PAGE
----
But the Derrida-Habermas initiative, even though it articulated sentiments shared by many Europeans, passed virtually unnoticed. It was not reported as news, nor was it quoted by sympathizers. No-one implored its authors to take up their pens and lead the way forward. The governments of a significant number of European states, including France, Germany, Belgium and later Spain, undoubtedly sympathized in general terms with the views expressed in these essays; but it did not occur to any of them to invite Professors Derrida or Eco in for consultation. The whole project sputtered out. One hundred years after the Dreyfus Affair, fifty years after the apotheosis of Jean-Paul Sartre, Europe’s leading intellectuals had thrown a petition—and no-one came.

Six decades after the end of the Second World War, the Atlantic Alliance between Europe and the United States was in disarray. In part this was the predictable outcome of the end of the Cold War—while few wished to see NATO dismantled or abandoned, it made little sense in its existing form and its future goals were obscure. The Alliance suffered further in the course of the Yugoslav wars, when US generals resented sharing decision-making with European counterparts who were reluctant to take the initiative and could offer little practical support in the field.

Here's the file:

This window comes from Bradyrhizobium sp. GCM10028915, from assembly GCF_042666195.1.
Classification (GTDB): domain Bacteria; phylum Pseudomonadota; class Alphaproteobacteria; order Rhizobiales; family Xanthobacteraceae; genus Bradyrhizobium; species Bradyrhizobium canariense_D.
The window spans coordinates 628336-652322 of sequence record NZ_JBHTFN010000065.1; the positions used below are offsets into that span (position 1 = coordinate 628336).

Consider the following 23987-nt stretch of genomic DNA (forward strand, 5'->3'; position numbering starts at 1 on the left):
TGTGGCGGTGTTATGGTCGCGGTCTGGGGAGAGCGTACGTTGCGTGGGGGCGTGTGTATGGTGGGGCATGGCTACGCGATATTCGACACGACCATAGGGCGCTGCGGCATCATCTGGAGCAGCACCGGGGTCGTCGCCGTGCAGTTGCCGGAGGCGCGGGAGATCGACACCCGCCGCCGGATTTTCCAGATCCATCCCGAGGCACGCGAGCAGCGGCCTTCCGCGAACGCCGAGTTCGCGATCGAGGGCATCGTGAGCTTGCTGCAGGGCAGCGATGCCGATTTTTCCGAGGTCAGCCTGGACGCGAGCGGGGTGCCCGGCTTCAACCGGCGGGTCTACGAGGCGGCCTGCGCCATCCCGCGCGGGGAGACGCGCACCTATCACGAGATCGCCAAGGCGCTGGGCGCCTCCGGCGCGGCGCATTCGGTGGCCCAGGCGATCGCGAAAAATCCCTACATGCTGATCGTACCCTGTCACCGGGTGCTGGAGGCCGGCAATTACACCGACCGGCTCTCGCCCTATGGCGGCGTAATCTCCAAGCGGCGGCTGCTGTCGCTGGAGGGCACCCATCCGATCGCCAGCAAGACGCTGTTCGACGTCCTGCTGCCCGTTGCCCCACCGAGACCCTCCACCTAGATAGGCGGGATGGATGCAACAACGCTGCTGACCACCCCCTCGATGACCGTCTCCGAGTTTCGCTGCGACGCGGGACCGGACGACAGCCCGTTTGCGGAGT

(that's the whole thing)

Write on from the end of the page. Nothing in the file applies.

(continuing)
Above all, NATO was placed under unprecedented strain by Washington’s reaction to the assaults of September 11th 2001. President Bush’s uncompromising and tactless unilateralism (‘with us or against us’), the snubbing of his NATO allies’ offer of help, and the US march to war in Iraq despite overwhelming international opposition and the absence of any UN mandate, ensured that America—no less than the ‘terror’ on which it had declared indefinite war—would now be regarded as a leading threat to world peace and security.